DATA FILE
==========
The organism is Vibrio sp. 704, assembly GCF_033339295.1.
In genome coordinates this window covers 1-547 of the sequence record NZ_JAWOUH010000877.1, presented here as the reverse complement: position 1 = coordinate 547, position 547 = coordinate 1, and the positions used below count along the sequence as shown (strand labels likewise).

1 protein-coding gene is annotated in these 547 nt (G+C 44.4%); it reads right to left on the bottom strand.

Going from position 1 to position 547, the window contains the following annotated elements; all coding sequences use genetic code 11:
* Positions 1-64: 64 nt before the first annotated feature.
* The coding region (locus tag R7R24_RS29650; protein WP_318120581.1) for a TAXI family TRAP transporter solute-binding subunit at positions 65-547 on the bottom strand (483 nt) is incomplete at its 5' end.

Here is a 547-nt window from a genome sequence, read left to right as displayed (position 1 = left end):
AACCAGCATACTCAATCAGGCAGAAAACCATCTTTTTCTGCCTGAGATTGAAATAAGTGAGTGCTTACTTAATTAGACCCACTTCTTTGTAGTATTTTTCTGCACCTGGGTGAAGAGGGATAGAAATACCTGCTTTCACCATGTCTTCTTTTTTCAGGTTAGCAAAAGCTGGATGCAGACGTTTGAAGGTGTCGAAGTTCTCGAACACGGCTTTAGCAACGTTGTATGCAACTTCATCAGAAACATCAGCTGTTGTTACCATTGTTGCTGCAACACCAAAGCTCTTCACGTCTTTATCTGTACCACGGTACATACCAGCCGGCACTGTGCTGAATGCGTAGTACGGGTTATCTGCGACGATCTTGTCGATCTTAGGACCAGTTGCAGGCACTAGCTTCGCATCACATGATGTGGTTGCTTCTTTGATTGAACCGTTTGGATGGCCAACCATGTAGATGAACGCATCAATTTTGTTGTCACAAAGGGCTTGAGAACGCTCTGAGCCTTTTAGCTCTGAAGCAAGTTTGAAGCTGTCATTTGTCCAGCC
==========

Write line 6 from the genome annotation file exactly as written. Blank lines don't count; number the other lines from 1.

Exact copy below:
* The coding region (locus tag R7R24_RS29650; protein WP_318120581.1) for a TAXI family TRAP transporter solute-binding subunit at positions 65-547 on the bottom strand (483 nt) is incomplete at its 5' end.